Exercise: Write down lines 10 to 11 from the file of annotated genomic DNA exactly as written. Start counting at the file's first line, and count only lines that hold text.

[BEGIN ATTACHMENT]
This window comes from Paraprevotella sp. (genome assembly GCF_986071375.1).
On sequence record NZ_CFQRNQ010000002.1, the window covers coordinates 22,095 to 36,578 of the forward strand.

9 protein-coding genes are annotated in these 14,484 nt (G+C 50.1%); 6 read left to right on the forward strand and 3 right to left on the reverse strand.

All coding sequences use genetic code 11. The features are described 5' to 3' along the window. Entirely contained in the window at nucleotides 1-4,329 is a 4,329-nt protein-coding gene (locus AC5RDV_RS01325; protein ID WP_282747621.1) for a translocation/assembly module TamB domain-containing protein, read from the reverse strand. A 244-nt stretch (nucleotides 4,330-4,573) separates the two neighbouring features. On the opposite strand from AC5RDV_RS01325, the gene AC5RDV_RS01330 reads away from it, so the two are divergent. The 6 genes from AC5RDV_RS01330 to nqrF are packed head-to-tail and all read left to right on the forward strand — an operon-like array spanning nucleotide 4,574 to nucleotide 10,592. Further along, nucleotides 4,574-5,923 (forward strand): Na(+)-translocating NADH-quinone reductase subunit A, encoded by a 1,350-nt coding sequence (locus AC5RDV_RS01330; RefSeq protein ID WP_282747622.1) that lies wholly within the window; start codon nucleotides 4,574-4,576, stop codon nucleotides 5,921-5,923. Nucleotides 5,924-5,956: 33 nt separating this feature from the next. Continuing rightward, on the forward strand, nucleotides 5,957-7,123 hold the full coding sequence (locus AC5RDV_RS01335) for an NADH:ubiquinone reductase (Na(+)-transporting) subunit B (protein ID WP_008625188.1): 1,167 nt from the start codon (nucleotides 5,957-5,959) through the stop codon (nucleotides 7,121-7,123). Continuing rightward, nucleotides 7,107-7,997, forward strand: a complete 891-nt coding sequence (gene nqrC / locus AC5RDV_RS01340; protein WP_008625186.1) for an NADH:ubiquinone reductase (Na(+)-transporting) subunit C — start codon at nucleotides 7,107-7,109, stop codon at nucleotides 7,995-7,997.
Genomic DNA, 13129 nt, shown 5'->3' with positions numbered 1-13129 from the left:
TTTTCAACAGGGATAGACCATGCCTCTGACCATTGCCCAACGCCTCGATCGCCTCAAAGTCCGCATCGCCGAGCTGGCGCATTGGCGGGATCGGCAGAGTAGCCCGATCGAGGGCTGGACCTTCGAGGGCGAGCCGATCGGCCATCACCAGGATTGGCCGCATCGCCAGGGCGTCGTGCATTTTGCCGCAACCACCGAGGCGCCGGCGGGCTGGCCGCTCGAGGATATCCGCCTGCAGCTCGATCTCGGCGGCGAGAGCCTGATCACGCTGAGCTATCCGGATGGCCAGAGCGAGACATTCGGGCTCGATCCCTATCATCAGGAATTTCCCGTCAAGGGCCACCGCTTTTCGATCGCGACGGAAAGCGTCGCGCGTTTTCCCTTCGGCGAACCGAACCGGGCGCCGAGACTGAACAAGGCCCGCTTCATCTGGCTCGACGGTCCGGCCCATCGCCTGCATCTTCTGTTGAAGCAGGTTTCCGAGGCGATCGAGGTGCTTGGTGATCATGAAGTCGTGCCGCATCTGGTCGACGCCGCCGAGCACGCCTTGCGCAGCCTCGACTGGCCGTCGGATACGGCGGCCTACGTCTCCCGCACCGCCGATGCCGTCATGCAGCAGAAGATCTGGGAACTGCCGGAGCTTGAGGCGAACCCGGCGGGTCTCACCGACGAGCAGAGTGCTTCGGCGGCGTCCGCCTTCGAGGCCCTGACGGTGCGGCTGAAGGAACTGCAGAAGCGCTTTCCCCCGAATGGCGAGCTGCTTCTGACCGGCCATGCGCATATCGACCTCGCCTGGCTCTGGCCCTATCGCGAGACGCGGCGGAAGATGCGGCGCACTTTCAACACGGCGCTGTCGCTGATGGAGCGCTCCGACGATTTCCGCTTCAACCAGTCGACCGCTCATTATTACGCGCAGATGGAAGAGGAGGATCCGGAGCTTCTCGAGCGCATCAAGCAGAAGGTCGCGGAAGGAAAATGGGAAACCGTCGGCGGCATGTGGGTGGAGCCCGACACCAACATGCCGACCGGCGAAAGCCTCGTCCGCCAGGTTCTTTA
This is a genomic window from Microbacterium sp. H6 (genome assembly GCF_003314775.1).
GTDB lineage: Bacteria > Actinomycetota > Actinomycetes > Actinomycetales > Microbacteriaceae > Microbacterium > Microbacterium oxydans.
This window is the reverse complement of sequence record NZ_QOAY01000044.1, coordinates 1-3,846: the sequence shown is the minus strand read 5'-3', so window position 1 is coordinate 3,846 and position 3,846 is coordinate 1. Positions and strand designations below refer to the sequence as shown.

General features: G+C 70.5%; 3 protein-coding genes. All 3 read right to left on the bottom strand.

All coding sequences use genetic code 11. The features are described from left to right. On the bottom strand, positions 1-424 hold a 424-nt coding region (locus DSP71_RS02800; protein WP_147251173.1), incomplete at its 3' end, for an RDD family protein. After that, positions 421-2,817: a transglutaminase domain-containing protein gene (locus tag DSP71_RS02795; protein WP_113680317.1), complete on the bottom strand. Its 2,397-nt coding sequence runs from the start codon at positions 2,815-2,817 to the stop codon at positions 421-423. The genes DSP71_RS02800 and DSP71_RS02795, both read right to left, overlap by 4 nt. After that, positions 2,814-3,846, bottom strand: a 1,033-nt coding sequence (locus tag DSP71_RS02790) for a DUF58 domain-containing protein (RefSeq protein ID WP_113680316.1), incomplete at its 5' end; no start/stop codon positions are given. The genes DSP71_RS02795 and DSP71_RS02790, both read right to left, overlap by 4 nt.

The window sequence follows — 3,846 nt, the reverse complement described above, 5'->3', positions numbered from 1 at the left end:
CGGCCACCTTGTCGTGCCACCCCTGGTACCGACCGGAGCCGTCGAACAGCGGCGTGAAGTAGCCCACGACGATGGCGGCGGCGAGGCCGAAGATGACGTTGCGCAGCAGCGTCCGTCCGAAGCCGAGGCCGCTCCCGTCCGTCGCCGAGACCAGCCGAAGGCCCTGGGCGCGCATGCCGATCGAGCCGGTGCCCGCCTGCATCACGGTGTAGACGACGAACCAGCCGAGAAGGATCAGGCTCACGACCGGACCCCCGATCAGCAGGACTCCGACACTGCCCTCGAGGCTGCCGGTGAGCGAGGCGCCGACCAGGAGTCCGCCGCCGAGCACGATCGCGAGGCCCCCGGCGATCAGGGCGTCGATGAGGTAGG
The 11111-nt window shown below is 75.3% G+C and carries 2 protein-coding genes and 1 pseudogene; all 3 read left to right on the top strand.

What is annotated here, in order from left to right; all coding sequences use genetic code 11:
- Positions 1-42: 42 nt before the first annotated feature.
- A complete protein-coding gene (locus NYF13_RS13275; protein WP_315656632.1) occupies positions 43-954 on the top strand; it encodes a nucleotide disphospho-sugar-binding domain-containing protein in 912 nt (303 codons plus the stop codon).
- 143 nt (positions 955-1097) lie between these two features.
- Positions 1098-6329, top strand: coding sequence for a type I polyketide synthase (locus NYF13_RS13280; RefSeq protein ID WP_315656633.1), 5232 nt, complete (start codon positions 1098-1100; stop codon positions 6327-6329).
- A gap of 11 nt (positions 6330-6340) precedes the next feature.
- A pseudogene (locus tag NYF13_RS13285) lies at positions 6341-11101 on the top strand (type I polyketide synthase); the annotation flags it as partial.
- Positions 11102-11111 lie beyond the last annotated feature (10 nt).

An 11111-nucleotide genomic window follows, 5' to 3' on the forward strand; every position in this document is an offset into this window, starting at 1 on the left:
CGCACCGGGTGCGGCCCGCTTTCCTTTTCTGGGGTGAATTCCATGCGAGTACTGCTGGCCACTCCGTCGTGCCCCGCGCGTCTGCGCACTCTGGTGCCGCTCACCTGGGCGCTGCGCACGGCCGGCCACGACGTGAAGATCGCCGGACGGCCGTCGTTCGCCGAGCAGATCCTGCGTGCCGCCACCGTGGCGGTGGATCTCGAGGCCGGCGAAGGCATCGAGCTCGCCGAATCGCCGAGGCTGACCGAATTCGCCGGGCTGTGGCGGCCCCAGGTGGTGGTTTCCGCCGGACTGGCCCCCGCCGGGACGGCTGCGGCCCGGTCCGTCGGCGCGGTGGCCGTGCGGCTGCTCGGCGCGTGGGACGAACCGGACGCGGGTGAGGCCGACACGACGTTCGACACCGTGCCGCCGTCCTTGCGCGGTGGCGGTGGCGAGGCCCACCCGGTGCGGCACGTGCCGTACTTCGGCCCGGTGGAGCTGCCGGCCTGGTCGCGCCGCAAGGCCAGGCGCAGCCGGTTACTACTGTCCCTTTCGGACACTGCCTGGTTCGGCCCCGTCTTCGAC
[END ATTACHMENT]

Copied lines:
General features: G+C 70.5%; 3 protein-coding genes. All 3 read right to left on the bottom strand.

All coding sequences use genetic code 11. The features are described from left to right. On the bottom strand, positions 1-424 hold a 424-nt coding region (locus DSP71_RS02800; protein WP_147251173.1), incomplete at its 3' end, for an RDD family protein. After that, positions 421-2,817: a transglutaminase domain-containing protein gene (locus tag DSP71_RS02795; protein WP_113680317.1), complete on the bottom strand. Its 2,397-nt coding sequence runs from the start codon at positions 2,815-2,817 to the stop codon at positions 421-423. The genes DSP71_RS02800 and DSP71_RS02795, both read right to left, overlap by 4 nt. After that, positions 2,814-3,846, bottom strand: a 1,033-nt coding sequence (locus tag DSP71_RS02790) for a DUF58 domain-containing protein (RefSeq protein ID WP_113680316.1), incomplete at its 5' end; no start/stop codon positions are given. The genes DSP71_RS02795 and DSP71_RS02790, both read right to left, overlap by 4 nt.